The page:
Guide to silver

Guide to silver

Silver can be used for a vast range of industrial purposes, as well as an investment option. It’s one of the most important elements in the history of mankind: the starting point for wars, conquests, inventions and innovations.

But what is silver? What are its key properties? What is it used for? Where can it be found? Why is silver so valuable and how can it be bought as an investment?

The chemical properties of silver

Silver is ductile, malleable and an excellent conductor of heat and electricity. The metal has long been valued for its ability to be readily worked, and its resistance to the corrosive effects of moisture and oxygen. The sheen of pure silver is due to its electron configuration, which means all visible light is effectively reflected, which is the basis for the metal's shiny, bright colour.

Silver also has anti-microbial and non-toxic properties, so it can be used for water purification and food-processing. It is also the metal with the highest electrical and thermal conductivity. The varied chemical properties of silver means it is ideal for use in a huge range of industrial processes. 

What is silver used for?

Silver has been used for many thousands of years as currency and in creating decorative objects and jewelry, as well as to display wealth. Now, silver can be found in your car, in your TV screen, in your light switch. It’s used in soldering, tableware, radiography, and domestic and industrial electronic devices. It’s used in the solar panels and cloud seeding machines that we’ll need to tackle climate change.

Because of the many industrial uses of silver, economic growth can have a significant impact on silver prices. 

Where can silver be found?

22,600 tonnes of silver are produced annually, with about a quarter of the production coming from silver mines, and the rest being refined from the ores of other metals like lead, copper and zinc. Opened to the rest of the world by the Spanish Conquistadores, Mexico, Peru and Chile are still among the world’s largest silver producers, alongside China and – after the discovery of giant reserves of the metal – Poland.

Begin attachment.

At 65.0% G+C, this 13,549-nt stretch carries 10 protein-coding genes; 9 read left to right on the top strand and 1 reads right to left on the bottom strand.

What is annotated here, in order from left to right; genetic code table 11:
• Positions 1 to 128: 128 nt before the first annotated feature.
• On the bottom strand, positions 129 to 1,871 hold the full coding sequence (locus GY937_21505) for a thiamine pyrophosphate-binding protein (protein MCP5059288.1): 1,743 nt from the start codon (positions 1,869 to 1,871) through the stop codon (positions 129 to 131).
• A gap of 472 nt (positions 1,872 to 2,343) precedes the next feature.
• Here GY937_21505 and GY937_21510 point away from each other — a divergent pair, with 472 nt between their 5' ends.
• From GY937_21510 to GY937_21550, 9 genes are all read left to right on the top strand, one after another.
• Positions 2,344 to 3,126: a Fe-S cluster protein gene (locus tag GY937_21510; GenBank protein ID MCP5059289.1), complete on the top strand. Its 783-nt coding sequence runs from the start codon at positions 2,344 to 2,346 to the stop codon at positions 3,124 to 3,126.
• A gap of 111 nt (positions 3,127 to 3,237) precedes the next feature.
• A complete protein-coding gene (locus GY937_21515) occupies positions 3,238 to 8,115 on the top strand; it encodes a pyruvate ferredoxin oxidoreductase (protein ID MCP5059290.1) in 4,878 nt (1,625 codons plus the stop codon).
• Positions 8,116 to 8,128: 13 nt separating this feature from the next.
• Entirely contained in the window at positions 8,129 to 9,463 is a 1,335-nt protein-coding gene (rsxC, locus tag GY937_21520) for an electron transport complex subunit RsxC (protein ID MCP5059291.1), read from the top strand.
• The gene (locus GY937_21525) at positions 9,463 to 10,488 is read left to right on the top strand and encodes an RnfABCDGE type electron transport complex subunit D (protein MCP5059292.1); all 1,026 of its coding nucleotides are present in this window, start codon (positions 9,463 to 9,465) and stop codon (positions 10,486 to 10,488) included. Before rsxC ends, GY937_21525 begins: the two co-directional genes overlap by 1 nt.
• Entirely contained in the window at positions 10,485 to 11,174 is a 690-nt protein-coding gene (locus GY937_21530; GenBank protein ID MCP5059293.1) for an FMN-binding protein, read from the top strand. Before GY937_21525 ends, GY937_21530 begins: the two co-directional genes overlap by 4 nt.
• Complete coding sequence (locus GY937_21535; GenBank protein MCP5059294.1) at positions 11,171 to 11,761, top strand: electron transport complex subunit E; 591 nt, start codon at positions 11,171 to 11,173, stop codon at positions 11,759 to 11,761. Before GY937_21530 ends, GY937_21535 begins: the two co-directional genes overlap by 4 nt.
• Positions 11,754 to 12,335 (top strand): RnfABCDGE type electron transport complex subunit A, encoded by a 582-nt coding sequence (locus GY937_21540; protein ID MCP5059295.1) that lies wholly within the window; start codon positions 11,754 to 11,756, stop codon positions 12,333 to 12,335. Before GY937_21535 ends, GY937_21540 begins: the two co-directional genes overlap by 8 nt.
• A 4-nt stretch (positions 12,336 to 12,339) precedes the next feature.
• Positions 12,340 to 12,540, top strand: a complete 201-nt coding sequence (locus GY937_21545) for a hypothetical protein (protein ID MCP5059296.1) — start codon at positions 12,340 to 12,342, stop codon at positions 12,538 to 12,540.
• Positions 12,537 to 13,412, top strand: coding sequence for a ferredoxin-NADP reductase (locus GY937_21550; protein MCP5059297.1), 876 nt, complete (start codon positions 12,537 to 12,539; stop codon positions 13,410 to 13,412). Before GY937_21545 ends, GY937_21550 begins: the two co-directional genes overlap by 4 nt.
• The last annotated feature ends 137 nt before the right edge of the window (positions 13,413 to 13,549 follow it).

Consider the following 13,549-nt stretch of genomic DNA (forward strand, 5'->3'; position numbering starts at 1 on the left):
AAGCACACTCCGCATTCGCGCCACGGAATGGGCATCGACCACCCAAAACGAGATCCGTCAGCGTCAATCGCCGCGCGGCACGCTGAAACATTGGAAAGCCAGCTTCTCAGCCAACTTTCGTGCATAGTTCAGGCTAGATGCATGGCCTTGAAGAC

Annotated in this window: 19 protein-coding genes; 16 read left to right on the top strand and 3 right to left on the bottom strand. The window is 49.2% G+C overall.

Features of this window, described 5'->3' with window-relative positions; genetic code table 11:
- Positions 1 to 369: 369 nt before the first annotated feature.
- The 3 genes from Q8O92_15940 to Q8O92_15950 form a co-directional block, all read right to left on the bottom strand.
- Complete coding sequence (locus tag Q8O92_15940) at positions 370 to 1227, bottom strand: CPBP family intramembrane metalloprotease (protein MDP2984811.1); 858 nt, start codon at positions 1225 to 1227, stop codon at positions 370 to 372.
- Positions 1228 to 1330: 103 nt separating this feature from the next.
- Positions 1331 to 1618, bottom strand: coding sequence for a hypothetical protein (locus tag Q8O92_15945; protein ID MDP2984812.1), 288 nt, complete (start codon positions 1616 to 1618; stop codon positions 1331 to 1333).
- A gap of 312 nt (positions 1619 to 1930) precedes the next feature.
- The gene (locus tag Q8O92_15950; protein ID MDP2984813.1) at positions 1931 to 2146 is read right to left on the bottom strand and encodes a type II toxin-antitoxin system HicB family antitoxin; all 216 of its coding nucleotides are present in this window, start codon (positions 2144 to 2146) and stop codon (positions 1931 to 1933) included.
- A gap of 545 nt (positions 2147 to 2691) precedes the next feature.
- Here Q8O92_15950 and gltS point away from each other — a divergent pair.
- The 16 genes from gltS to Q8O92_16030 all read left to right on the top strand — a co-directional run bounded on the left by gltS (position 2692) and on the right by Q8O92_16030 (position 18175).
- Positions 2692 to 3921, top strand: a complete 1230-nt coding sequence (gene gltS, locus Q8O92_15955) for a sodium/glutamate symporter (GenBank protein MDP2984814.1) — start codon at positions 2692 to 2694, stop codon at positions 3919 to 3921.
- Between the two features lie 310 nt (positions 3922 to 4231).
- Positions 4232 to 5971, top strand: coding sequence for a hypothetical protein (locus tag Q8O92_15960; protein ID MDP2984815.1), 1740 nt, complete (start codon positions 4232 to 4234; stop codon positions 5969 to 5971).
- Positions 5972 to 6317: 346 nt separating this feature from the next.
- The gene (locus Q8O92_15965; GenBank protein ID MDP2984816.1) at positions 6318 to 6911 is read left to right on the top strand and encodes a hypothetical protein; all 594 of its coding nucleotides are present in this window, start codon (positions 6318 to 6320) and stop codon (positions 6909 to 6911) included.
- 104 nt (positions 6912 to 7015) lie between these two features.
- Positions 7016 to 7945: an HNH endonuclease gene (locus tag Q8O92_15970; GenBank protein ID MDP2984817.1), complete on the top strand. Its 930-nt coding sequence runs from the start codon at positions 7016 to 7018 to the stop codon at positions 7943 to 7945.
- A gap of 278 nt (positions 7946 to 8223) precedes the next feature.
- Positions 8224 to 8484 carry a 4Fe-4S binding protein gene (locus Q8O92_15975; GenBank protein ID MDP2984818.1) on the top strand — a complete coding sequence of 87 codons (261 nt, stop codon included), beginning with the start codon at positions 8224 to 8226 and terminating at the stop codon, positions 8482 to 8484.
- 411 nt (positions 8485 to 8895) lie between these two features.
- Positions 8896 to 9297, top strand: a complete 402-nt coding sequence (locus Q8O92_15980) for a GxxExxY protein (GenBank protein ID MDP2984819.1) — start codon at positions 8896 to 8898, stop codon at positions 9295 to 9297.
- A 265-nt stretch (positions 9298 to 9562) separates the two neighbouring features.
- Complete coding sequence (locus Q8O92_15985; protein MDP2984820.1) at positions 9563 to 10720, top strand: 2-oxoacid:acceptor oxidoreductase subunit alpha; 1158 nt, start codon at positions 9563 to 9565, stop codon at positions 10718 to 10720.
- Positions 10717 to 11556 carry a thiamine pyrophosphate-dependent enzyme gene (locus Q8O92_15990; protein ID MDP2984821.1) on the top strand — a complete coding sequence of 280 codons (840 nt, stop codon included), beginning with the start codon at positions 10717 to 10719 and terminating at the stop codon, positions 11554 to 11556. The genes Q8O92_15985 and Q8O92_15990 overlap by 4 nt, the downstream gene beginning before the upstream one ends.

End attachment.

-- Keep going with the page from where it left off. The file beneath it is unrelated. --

Why is silver so valuable?

Silver has limited supply and considerable industrial demand. The chemical usefulness of the metal means that even as one market – photography – dwindles, another – like solar panels – replaces it. The fact that silver can be readily worked and is resistant to corrosion was behind its use in coinage and jewelry, and archaeologists have found evidence of silver being used as a store of wealth for 5,000 years. 

How can silver be used as an investment?

Unlike gold, silver has a substantial industrial market competing with and impacting the market in investment metal. But despite this, silver’s market price has a strong correlation with that of gold, with the metals’ prices moving in opposite directions on fewer than 25% of trading days since 1968.

Silver is considered by many to be a 'safe haven' investment, providing some protection against inflation because as its price tends to lift when interest rates fall behind the rising cost of living. Many investors use silver as part of a portfolio, or as a hedge alongside other asset classes. 

BullionVault provides an online marketplace allowing investors to buy and sell silver bullion online. To get new investors started, we offer four grams of free silver to let you try out our online platform for yourself, risk free. 

Find out more about buying silver bullion online with BullionVault.

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